How to Present Your Project to a Board — and Win Approval
You have worked long and hard on a project. Now, you must get it approved. You know you will face some tough questions and maybe even some opposition. You dread the very thought of having to present to an angry crowd. Your imagination provides various scenarios–none of them good — about what might happen. It’s enough to make you wish you had another job, one that never involved anyone ever disagreeing with you.
The bad news is that other than maybe the guy who delivers the oversized checks for the lottery, everyone who has a job faces opposition at some time. Whether it is a City Council Chamber or the conference room down the hall, you will eventually have to present your proposal or ideas to people who may disagree with you.
Fortunately, I interviewed Dr. Frank Benest for a new CommunicationsCzar Podcast episode, and he was a font of great advice for dealing with angry crowds. As the former City Manager for several cities, including most recently the City of Palo Alto, a lecturer at Stanford University, and columnist for the International City/County Management Association, Dr. Benest is well-versed in what it takes to get your message across in meetings. Here are some of the many tips that Dr. Frank Benest shared to help you confidently deliver information that will be unpopular or met with a considerable amount of resistance.
Follow Dr. Benest’s three-part formula:
1. Draw your audience in with a brief personal story related to the project or idea that you are proposing. Include a relevant personal experience from you or someone else that ties to the information you are presenting. Author, Brene Brown, defines a story as “data with a soul.” Personal stories help bring the data alive, build rapport with your audience, and capture your audience’s attention and imagination.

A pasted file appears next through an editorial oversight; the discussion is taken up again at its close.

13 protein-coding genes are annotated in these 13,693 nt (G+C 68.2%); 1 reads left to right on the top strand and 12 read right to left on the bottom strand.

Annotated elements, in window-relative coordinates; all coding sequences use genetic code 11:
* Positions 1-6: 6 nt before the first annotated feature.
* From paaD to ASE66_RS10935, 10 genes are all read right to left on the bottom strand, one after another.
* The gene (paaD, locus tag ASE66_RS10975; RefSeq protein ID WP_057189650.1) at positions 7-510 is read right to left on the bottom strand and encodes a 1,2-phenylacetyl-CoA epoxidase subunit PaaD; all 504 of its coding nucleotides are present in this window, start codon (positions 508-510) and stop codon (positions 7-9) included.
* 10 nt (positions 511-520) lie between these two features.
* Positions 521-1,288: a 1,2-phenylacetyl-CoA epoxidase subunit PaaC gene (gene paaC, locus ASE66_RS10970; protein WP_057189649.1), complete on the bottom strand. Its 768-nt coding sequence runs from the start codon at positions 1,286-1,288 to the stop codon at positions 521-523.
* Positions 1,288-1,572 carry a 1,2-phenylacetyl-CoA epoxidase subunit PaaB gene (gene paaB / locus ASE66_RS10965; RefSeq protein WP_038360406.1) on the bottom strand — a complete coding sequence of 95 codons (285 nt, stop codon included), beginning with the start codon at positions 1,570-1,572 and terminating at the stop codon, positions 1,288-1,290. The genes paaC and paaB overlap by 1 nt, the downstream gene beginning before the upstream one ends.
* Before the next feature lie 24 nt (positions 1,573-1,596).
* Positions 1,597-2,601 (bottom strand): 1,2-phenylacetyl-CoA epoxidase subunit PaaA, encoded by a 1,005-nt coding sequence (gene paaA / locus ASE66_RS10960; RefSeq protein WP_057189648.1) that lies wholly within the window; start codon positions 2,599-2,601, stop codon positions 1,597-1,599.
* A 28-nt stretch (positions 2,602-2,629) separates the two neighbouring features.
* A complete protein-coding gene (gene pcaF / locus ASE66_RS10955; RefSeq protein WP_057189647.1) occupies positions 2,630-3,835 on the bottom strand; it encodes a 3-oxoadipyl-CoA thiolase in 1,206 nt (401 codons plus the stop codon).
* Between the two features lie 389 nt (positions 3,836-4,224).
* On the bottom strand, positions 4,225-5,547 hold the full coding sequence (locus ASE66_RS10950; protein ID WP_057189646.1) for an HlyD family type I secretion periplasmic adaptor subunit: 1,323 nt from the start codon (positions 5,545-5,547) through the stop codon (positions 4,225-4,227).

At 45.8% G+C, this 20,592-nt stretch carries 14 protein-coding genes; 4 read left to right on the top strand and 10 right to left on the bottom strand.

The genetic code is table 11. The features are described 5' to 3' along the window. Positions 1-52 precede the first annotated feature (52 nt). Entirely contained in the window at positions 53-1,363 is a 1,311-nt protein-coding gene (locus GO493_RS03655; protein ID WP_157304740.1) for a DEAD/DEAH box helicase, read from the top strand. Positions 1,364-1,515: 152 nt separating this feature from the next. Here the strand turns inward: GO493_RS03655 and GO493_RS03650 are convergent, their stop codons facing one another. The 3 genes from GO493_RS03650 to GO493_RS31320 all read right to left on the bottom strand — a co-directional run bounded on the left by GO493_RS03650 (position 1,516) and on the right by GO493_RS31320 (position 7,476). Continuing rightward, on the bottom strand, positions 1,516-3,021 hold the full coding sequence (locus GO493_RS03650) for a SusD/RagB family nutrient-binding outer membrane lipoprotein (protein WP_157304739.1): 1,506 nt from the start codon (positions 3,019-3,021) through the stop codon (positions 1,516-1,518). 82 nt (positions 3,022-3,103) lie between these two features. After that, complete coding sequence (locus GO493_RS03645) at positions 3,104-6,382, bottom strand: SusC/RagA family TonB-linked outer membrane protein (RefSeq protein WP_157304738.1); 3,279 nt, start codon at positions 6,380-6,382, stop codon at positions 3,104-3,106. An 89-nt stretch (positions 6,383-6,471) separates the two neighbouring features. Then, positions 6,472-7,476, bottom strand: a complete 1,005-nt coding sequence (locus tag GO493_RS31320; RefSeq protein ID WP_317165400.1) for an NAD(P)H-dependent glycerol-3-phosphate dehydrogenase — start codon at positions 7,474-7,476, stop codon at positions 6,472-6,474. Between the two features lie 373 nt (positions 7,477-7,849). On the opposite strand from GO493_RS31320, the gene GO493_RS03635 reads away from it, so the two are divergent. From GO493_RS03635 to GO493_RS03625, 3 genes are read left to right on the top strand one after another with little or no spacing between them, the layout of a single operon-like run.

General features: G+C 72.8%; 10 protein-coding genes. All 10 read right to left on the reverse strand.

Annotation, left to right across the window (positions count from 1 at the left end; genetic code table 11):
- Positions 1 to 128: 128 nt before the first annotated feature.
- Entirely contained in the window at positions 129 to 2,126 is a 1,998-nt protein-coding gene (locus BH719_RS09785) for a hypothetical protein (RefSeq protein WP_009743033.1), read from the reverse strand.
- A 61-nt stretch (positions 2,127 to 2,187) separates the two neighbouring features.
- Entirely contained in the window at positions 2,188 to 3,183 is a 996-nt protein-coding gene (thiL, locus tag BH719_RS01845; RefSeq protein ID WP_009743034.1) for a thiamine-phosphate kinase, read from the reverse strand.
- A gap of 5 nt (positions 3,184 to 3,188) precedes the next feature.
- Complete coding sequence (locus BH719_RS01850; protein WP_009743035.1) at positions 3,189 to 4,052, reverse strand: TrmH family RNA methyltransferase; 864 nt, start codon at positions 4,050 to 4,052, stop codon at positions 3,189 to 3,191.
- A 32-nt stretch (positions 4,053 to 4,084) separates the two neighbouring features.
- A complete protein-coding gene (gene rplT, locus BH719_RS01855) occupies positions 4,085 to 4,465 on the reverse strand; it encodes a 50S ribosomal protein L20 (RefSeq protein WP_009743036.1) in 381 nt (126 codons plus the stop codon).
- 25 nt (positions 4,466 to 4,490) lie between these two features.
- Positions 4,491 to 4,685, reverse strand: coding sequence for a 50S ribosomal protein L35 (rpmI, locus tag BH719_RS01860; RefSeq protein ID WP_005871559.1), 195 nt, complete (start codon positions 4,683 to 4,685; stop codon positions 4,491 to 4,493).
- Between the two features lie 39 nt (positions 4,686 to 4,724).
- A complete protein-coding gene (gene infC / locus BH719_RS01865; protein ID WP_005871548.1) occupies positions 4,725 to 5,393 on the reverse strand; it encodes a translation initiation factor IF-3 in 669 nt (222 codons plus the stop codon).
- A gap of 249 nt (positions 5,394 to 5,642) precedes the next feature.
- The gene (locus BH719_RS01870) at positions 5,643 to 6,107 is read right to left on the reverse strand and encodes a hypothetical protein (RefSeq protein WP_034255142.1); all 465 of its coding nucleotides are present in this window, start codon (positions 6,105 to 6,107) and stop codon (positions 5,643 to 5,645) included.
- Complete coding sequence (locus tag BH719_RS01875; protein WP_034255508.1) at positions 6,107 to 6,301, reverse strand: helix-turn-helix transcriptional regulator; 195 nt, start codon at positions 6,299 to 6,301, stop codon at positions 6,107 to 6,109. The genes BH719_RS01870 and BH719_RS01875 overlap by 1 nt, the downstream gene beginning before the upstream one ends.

2. Elaborate on one or two key bullet points related to your proposal. Keep it simple. If it is a public hearing and has the potential to become part of a legal process, you may want to submit detailed written comments for the record that would be considered in legal proceedings. This approach also works when there is detailed information that may not be of interest to your audience. You can submit your formal report in writing and deliver a more informal presentation highlighting key points and items.
3. End with a clearly defined call to action — tell the Council or decision-makers exactly what you want them to do in response to your presentation.
Find out how much time you will be given and prepare to deliver all your information in less than the allotted amount of time. You are going to have to time yourself delivering your information out loud. The worst thing that could happen is to run out of time before articulating your call to action. To ensure that does not happen to you, practice.
Never read from a script. The reading voice and the speaking voice are two vastly different things. As soon as you start using your reading voice, your audience starts to drift off — just like kids do when you read to them at night. Instead, prepare a simple outline or key bullet points that you can refer to while maintaining a conversational tone.
Don’t panic if you blank out or freeze up. Fear not, my friend; this is not the defining moment of your life. Take a deep breath, maybe a sip of water, glance down at your notes, and, if necessary, start over. Although it’s not enjoyable for you, blanking out humanizes you in the eyes of your audience. The crowd is rooting for you more than you realize, and now that you’ve shown some vulnerability, the crowd will be more inclined to connect with you. “Vulnerability creates connection,” according to Dr. Benest, “They are going to be more open to hearing what you have to say. You don’t have to be super polished.”
Bottom line, you do not have to be perfect; be yourself — but the best version of yourself. And the way to do this is to prepare, to be personable, and to practice. “It’s all about the practice. The more practice you do, the better you get at it,” advises Dr. Benest.
Roseann Galvan is a workplace communications specialist and podcast host. Hear the complete interview with Dr. Frank Benest on The CommunicationsCzar Podcast, available on Apple Podcasts, Google Podcasts, and Stitcher.